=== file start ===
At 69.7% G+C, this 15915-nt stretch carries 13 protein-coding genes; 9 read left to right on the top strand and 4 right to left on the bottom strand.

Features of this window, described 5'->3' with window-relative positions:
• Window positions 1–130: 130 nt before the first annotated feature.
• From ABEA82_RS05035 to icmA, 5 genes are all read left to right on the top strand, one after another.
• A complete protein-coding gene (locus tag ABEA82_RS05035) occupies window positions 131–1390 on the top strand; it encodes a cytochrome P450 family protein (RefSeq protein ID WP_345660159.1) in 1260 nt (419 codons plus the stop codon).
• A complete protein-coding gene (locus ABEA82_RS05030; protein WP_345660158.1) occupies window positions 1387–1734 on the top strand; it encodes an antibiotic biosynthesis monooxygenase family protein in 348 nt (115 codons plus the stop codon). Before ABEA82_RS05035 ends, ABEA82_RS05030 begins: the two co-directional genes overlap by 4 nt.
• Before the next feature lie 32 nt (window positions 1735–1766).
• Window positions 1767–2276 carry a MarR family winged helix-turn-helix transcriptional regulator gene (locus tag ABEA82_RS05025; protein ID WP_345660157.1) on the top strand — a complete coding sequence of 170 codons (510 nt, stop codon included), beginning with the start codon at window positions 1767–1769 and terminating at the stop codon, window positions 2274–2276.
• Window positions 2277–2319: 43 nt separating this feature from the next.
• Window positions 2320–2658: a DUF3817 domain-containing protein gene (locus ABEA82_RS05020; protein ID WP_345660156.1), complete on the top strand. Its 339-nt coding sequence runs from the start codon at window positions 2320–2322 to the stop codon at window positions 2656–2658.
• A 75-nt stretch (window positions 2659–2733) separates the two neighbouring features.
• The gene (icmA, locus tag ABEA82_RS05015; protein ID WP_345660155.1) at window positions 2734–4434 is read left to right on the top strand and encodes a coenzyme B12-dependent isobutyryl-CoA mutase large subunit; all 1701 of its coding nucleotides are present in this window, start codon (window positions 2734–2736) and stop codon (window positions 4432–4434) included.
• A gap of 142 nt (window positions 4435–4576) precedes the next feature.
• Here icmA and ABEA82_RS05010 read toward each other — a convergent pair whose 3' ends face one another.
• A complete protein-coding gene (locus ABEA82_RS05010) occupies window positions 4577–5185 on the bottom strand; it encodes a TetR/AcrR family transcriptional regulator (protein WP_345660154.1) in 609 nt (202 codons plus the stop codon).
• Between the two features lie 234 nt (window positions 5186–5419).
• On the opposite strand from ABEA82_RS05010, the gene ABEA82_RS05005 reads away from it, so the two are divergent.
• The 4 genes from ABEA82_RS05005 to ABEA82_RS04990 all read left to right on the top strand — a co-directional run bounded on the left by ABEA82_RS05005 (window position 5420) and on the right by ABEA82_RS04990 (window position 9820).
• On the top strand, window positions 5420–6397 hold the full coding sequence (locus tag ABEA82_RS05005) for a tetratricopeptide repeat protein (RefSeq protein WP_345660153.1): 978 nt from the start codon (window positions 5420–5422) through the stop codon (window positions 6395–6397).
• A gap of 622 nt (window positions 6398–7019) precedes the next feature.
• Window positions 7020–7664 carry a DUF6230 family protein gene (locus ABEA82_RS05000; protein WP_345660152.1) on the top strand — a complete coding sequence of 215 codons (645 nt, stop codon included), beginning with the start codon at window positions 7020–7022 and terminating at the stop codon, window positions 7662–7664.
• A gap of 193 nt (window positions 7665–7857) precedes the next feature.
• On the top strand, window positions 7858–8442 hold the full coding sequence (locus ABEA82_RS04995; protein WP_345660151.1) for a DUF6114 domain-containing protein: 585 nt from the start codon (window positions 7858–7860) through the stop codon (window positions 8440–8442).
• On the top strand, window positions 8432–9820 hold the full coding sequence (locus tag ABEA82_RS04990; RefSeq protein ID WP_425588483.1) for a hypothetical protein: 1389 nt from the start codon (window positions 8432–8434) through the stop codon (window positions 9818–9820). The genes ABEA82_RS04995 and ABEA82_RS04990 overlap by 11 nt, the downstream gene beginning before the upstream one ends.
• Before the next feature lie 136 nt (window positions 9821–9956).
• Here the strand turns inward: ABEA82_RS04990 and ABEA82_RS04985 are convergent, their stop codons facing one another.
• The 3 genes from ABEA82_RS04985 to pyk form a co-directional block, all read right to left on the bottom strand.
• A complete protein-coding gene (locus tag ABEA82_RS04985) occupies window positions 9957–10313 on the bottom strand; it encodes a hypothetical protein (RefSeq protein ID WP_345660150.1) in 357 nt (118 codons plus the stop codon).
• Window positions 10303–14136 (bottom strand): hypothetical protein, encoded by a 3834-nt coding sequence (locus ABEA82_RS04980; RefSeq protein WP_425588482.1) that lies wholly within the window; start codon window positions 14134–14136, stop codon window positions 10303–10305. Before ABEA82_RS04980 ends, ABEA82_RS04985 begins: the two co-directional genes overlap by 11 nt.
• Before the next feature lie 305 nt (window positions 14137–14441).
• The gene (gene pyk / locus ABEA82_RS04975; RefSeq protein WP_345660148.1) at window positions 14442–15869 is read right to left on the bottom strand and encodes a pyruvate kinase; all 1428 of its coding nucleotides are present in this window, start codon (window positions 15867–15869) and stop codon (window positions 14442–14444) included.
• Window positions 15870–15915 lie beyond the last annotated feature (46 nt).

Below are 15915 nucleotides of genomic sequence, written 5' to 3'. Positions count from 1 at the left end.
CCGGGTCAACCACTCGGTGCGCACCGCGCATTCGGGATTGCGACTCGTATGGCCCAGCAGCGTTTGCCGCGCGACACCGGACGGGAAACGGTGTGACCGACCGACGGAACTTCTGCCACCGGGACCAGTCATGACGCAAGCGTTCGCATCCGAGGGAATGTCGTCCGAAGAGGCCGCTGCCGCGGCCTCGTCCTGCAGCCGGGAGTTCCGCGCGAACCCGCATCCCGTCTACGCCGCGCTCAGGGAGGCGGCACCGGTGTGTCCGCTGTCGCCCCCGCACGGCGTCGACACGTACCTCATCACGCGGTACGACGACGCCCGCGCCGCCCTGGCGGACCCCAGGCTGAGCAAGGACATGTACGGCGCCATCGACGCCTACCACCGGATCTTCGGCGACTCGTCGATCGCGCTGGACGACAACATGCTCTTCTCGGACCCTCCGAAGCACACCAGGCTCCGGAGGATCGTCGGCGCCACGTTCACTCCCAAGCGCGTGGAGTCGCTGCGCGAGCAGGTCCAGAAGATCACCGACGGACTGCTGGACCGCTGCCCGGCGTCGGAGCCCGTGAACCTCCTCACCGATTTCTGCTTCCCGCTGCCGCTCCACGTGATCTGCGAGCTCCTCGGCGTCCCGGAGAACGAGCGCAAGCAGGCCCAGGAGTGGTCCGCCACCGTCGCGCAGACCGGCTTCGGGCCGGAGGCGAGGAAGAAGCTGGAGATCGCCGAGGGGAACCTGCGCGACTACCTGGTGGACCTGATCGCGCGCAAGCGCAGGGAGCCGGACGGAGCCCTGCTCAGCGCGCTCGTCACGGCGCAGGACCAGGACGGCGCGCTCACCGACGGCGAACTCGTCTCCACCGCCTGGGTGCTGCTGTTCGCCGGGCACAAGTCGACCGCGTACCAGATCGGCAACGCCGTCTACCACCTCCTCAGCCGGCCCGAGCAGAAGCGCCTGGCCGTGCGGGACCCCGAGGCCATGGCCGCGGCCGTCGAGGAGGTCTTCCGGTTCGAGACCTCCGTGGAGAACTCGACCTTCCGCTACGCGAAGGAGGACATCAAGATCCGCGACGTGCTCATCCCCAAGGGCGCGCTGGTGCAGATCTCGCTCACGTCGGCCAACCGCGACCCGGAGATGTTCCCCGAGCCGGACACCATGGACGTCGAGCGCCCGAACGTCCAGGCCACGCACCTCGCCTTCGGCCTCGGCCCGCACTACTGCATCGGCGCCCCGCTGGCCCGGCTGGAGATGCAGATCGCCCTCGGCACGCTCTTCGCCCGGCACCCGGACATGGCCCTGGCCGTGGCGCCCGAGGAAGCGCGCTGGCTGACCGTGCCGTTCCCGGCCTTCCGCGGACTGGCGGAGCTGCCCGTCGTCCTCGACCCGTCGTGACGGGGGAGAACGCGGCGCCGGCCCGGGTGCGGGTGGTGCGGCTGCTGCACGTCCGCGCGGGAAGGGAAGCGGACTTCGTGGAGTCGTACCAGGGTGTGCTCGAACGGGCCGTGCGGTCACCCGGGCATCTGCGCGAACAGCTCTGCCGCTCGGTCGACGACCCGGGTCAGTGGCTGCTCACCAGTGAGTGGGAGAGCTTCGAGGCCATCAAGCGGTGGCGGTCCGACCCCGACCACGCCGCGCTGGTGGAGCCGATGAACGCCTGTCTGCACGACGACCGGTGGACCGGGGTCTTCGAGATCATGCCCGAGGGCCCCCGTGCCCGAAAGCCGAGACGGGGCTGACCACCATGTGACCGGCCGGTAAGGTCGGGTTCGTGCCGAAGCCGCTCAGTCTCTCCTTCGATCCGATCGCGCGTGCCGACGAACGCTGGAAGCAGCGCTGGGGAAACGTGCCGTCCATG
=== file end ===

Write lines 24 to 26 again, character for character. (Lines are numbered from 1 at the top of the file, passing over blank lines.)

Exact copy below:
• On the top strand, window positions 8432–9820 hold the full coding sequence (locus tag ABEA82_RS04990; RefSeq protein ID WP_425588483.1) for a hypothetical protein: 1389 nt from the start codon (window positions 8432–8434) through the stop codon (window positions 9818–9820). The genes ABEA82_RS04995 and ABEA82_RS04990 overlap by 11 nt, the downstream gene beginning before the upstream one ends.
• Before the next feature lie 136 nt (window positions 9821–9956).
• Here the strand turns inward: ABEA82_RS04990 and ABEA82_RS04985 are convergent, their stop codons facing one another.